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    There is a difference in a parts changer and a gunsmith. Most of the "gunsmiths" we deal with in gun shops are parts changers. To be a skilled gunsmith requires serious study, including classroom training, and an apprenticeship. Expect to spend 4 years to be a qualified gunsmith and a minimum of 6 years to become a master gunsmith.

    There are several Jr. Colleges that teach gunsmithing. That would be the way to go. They have all of the tools and instructors who know how to use them, and how to apply that to gun work.

    Skilled trades are a great way for a young man (or woman) to create a good life for yourself and your family. Good luck!
     
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  11. willshoum

    willshoum New Member

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    Retired.....

    There's an old saying, If you love your job, you will never work a day in your life.......Go for it......;)
     
  12. zaitsev44

    zaitsev44 Active Member

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    Thanks you all! This is some great information. I'm doing to satisfy my love for history and firearms, I'm not concerned about fortune and fame. I'm sure my dad can teach me about machinery cause that's what he's been doing for 20 years. I'm decent with wood, even though my school doesn't offer shop. There are a few gunsmiths in my area, surely they'll take in an apprentice. Again thanks all
     
  13. zaitsev44

    zaitsev44 Active Member

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    Also, I'm planning to be in the Army, is there any way I can pick up a few things in the army about general gunsmithing, besides your issue weapons? Can I take an apprenticeship in the army with the gunsmith?
     
  14. Axxe55

    Axxe55 The Apocalypse Is Coming.....

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    Zaitsev44, good luck in your journey. hopefully you will find a gunsmith to take you under his wing and teach you. if one is close enough, offer to do his cleaning of the shop and any other jobs for free, just to get some learning. some old timers are hesitent on taking in a young person to work for them, and having to teach as well as pay them to learn. it's like any other skilled trade, that you have to start at the bottom and work your way up.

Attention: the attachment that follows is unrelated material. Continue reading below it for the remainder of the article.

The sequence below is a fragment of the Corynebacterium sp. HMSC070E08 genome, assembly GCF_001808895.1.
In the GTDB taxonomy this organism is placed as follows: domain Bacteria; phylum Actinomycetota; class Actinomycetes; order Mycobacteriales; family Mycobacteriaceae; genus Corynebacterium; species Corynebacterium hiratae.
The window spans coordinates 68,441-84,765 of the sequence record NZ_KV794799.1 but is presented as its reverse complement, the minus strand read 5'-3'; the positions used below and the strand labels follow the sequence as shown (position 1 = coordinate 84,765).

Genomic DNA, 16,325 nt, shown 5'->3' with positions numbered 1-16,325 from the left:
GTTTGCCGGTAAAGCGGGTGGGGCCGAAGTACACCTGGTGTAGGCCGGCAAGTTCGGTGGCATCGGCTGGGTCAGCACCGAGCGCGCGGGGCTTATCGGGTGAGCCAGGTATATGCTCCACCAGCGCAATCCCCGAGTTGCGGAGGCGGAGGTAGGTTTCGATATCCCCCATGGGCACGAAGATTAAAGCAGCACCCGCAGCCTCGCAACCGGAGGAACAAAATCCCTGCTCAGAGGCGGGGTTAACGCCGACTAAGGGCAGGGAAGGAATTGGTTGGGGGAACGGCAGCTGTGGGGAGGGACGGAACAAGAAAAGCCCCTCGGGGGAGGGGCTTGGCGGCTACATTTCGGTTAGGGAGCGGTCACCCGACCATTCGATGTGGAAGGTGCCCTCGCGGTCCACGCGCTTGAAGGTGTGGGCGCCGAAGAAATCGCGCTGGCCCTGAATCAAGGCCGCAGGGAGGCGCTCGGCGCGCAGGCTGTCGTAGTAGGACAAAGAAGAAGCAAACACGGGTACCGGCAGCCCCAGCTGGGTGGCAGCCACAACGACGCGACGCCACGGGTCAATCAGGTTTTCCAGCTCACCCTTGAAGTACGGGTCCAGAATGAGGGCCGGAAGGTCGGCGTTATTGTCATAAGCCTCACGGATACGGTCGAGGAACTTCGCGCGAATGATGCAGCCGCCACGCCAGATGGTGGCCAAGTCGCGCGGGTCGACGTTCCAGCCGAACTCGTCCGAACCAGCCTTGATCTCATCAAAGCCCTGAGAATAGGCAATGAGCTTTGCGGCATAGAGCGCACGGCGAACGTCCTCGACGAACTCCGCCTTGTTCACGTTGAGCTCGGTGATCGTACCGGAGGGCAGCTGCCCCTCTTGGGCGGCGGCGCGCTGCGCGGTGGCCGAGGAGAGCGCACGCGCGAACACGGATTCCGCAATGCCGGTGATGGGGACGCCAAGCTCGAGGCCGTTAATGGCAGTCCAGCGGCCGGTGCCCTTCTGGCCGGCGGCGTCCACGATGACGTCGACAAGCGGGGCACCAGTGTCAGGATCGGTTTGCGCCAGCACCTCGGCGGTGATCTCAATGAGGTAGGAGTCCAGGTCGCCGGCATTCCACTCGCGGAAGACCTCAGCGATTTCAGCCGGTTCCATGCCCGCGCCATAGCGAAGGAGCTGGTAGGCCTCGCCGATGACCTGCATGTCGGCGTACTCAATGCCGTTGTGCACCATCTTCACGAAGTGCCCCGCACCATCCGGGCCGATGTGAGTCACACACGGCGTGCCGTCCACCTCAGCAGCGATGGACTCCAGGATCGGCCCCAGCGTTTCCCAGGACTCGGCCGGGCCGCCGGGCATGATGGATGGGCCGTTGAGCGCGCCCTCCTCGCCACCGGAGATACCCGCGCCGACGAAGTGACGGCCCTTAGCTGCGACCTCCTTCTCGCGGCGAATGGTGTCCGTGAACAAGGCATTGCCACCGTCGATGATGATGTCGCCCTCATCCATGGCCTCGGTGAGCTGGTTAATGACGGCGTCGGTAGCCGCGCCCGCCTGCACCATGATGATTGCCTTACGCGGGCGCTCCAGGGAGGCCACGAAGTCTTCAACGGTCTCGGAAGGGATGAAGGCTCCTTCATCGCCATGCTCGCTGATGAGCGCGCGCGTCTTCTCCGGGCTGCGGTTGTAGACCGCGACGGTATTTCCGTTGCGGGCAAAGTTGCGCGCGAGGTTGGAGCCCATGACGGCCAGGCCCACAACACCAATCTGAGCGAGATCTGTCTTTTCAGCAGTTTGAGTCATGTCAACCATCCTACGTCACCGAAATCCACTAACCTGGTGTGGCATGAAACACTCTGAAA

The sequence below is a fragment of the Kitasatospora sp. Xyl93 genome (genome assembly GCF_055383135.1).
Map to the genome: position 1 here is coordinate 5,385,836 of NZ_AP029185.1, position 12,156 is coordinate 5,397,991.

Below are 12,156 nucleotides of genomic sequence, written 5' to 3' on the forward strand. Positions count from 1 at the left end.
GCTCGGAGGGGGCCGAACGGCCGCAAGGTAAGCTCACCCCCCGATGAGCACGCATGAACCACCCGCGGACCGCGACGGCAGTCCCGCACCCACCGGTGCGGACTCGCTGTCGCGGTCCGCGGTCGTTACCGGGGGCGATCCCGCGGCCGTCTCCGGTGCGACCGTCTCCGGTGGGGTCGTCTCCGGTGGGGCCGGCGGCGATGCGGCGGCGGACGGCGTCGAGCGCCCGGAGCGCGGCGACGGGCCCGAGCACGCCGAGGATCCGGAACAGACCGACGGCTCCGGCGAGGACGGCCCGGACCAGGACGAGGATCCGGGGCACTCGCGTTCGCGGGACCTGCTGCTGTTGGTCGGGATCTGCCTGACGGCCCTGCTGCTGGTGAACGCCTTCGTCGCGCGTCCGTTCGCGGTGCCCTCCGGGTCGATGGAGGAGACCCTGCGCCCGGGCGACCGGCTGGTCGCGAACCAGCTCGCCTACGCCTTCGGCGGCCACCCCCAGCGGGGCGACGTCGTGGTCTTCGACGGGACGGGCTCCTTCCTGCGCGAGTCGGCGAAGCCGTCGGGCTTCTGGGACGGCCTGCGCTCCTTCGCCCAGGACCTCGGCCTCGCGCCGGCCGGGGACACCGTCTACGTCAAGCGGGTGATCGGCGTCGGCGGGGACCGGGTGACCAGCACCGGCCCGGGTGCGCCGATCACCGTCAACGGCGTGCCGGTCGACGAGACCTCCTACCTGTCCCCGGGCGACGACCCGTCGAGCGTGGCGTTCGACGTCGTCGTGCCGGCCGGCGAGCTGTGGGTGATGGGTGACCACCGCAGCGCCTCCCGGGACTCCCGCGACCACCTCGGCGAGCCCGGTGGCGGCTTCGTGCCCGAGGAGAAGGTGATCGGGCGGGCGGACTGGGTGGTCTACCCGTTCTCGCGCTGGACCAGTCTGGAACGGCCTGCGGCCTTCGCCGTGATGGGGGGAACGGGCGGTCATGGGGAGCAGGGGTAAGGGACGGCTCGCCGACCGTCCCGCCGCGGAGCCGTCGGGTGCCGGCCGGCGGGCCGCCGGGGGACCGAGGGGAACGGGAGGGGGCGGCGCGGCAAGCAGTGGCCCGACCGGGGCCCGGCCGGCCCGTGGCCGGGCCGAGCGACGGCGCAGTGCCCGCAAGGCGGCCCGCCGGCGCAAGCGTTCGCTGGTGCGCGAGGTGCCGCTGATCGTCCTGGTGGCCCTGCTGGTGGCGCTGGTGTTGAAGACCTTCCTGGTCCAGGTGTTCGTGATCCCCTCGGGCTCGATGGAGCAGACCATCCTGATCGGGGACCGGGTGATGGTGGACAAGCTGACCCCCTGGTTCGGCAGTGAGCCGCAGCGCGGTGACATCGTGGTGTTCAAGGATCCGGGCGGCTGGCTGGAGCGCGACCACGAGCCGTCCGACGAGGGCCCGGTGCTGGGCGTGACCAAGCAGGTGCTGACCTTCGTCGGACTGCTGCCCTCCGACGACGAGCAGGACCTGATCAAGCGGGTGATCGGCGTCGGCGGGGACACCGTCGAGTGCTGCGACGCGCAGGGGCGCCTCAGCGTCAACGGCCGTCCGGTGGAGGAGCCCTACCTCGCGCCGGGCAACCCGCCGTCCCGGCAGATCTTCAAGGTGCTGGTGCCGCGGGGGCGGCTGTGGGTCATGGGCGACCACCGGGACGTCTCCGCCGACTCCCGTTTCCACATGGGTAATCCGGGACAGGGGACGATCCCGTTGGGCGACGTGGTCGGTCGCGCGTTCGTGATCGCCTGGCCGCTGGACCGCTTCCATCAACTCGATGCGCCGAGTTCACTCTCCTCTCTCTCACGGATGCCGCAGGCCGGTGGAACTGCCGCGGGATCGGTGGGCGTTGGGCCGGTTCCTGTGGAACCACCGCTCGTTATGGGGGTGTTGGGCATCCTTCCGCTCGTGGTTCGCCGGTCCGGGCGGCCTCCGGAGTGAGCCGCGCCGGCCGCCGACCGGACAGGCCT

i started in the mechanic trade over 35 years ago working in my uncles shop and for my father on the farm. i swept floors, took out the trash, ran errands and picked up parts, cleaned parts starting out. then moved into the most menial of mechanic jobs, until i learned more. it took years to learn my trade, and over 35 years later, i am still learning new things. point is, it takes years to master any trade, so also learn patience and learn to listen.
     
  15. zaitsev44

    zaitsev44 Active Member

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    Thanks axxe55, sounds good to me.
     
  16. Axxe55

    Axxe55 The Apocalypse Is Coming.....

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    most of the branches of the military do have armorers that work on small arms. hopefully some former or current military members can provide some insight into this. might check with a recruiter and ask them some questions about it. but just think, with all the small arms in all the branches of the military, someone has to work on them!
     
  17. nitestalker

    nitestalker New Member

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  18. zaitsev44

    zaitsev44 Active Member

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    Does Crane sell guns? Or do they offer smithing classes?
     
  19. c3shooter

    c3shooter Administrator Staff Member

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    Neither. They are a Naval installation that works on firearms for the military.
     
  20. zaitsev44

    zaitsev44 Active Member